Volume 6, Issue 2 (Summer 2016)                   PTJ 2016, 6(2): 71-78 | Back to browse issues page

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Vahedi G, Mosallanezhad Z, Sokhangooi Y, Abyaneh H, Jafari Mousavi F, Ghodrati M, et al . Small Ball Exercise Program for Patients With Chronic Nonspecific Low Back Pain: A Randomized Clinical Trial. PTJ. 2016; 6 (2) :71-78
URL: http://ptj.uswr.ac.ir/article-1-252-en.html
1- Department of Sport Biomechanics, Faculty of Physical Education & Sport Sciences, Central Tehran Branch, Islamic Azad University, Tehran, Iran.
2- Department of Physiotherapy, University of Social Welfare and Rehabilitation Sciences, Tehran, Iran.
3- Research Center on Aging, University of Social Welfare and Rehabilitation Sciences, Tehran, Iran.
4- Rehabilitation Research Center, Department of Physiotherapy, School of Rehabilitation, Semnan University of Medical Sciences and Health Services, Semnan, Iran.
Abstract:   (4434 Views)

Purpose: Low back pain (LBP) is one of the main causes of disability in adults. Approximately 80% of LBPs lead to chronic nonspecific low back pain (CNSLBP). Damages to back region may be due to weak musculoskeletal structure, impaired muscle or joint flexibility, changes in muscle tone, and reduced strength and endurance. A set of exercises by small ball was designed by the corresponding and first authors to improve the balance of muscular activity. The current study aimed at evaluating the efficacy of small ball exercise program compared to Williams exercises, in patients with nonspecific chronic low back pain.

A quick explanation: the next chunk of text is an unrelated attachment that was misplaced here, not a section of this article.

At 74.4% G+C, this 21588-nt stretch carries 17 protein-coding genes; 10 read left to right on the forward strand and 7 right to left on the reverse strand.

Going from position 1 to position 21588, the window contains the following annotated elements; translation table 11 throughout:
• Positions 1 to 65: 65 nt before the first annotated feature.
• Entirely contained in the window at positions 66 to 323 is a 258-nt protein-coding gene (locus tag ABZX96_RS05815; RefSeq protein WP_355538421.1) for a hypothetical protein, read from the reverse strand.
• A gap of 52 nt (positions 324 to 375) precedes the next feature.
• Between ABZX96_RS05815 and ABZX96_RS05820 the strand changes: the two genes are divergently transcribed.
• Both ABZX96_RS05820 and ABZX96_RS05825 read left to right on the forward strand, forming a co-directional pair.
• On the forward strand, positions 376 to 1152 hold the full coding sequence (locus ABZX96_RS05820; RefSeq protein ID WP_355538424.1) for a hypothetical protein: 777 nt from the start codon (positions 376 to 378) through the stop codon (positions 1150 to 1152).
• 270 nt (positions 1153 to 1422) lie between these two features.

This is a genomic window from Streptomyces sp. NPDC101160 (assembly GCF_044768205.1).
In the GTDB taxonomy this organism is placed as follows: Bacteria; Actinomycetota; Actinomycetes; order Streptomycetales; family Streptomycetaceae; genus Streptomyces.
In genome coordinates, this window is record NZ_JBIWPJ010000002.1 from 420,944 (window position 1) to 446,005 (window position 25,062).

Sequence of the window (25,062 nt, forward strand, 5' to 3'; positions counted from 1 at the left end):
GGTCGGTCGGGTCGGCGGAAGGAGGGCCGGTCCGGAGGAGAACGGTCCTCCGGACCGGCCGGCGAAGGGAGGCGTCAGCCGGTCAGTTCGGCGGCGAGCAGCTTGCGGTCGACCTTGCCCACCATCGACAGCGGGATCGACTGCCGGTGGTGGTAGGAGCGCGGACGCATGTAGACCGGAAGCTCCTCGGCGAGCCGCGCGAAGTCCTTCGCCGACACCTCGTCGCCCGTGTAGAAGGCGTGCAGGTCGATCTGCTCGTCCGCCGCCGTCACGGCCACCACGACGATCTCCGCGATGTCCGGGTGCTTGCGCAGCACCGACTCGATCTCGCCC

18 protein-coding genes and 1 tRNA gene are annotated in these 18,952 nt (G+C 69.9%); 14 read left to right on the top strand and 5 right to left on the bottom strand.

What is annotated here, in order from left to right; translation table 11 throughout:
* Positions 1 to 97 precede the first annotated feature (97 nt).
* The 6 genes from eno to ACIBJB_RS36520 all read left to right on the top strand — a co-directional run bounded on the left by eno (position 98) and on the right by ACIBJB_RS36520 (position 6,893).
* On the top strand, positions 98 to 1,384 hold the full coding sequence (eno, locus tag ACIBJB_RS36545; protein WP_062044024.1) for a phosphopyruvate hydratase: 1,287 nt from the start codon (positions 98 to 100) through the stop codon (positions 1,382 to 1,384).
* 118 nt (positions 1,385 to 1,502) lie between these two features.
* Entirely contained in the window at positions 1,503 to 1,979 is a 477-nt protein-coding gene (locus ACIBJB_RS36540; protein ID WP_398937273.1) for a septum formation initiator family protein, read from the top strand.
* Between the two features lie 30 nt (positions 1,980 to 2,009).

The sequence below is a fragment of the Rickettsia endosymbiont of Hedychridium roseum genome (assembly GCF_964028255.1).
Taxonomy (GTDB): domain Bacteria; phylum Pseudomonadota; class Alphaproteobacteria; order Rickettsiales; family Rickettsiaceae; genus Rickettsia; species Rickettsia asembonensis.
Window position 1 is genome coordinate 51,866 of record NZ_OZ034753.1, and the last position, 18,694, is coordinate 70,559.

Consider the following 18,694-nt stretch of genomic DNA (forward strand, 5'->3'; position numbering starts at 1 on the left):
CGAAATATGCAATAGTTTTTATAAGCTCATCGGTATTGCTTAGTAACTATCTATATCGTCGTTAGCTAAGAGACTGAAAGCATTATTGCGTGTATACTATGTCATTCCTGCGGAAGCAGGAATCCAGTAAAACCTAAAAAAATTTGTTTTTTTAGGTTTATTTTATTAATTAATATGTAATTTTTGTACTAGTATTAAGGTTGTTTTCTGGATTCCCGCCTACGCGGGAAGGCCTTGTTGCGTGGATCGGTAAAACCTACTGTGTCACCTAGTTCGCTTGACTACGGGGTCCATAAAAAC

Methods: Among the patients referred to the physical therapy clinics in Tehran, Iran, 30 cases (16 males and 14 females) were selected, considering the inclusion and exclusion criteria, through accessible sampling method in 2014-2015. Demographic information was recorded. The patients were randomly allocated into one of the intervention groups. For both intervention groups, a 10-session routine electrotherapy was applied (transcutaneous electrical nerve stimulation, hot pack, and ultrasound). Additionally, in the intervention group 1, patients received small ball exercises, but the intervention group 2 received Williams exercises (as the control). Treatment was conducted by a physiotherapist and a research fellow assessed pain intensity based on visual analogue scale (VAS) and disability index (Oswestry). Assessments were performed before starting the intervention, after treatment, and then after 2 weeks of follow-up. Paired and independent samples t tests were employed to conduct the statistical analysis by SPSS18.
Results: There was no significant difference between the groups based on the baseline characteristics. In both groups, pain and disability showed significant improvement (P<0.05). But in small ball exercise group, reduction in pain (P=0.004) and disability (P=0.03) were more noticeable even after 2 weeks of follow-up. The applied treatment program was reported more acceptable and effective by patients.
Conclusion: The current study, while proving beneficial effects of Williams exercise with routine physiotherapy in patients with CNSLBP, showed that substitution of these exercises by small balls exercises could enhance the effect of treatment on pain and disability. Small ball exercise program also showed better outcome in the follow-up, and was ranked higher regarding its impact, ease of implementation, and desirability by the patients.

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Type of Study: Research | Subject: Special
Received: 2015/12/28 | Accepted: 2016/05/1 | Published: 2016/07/1

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